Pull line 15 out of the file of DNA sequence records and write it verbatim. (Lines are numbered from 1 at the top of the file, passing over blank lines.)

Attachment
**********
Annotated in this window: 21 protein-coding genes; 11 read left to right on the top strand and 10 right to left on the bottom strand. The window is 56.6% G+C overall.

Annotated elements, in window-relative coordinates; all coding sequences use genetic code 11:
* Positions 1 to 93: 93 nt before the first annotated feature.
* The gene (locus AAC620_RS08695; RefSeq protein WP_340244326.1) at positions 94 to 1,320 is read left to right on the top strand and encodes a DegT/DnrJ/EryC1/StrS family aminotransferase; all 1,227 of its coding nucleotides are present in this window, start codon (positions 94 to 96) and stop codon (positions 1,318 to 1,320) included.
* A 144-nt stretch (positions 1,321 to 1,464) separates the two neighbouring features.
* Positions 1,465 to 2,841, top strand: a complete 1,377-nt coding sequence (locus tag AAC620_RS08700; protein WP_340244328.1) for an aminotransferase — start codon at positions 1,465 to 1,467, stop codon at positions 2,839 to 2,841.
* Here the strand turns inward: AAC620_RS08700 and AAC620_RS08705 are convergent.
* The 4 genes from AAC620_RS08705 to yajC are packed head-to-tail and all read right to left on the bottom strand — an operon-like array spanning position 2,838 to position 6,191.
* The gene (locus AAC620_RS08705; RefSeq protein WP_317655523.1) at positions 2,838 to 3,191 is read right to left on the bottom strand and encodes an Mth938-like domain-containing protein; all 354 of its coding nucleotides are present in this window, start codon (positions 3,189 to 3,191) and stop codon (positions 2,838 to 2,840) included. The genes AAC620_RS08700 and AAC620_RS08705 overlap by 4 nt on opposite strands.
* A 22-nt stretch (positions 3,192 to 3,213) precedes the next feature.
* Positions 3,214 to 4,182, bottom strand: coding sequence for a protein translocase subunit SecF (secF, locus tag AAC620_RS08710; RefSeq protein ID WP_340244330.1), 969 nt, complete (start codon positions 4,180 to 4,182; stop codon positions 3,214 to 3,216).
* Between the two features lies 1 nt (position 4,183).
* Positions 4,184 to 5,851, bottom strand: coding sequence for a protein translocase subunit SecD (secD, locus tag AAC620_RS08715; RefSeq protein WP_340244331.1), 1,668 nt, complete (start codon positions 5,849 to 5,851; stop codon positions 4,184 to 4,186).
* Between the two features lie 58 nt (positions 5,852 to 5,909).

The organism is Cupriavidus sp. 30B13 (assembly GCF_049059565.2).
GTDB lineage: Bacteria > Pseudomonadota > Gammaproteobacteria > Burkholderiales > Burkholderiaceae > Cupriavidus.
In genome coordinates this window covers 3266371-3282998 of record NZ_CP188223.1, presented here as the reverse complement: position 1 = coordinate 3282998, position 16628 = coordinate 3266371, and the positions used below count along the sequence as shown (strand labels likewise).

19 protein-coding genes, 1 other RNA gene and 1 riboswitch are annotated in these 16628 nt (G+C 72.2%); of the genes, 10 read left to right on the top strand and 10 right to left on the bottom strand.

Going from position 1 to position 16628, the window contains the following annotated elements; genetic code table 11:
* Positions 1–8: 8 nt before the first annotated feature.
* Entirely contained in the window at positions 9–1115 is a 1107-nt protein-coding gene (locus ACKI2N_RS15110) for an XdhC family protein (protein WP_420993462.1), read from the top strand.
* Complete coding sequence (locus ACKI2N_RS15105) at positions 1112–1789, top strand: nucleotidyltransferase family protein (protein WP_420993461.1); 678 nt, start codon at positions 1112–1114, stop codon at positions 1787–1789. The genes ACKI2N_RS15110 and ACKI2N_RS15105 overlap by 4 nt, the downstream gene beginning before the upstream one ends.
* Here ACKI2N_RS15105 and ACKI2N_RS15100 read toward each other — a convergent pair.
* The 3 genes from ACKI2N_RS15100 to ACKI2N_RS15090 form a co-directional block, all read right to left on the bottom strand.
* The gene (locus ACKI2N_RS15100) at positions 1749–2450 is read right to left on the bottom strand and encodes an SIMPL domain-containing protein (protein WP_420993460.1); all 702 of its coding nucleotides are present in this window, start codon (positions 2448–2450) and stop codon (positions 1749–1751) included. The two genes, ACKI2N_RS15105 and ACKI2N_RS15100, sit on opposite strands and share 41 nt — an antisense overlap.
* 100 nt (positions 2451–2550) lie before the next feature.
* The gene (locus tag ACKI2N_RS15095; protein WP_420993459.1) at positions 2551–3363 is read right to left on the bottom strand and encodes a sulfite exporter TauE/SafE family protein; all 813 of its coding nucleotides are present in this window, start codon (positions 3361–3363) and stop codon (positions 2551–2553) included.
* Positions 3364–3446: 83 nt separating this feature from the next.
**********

The organism is Cupriavidus sp. 30B13 (assembly GCF_049059565.2).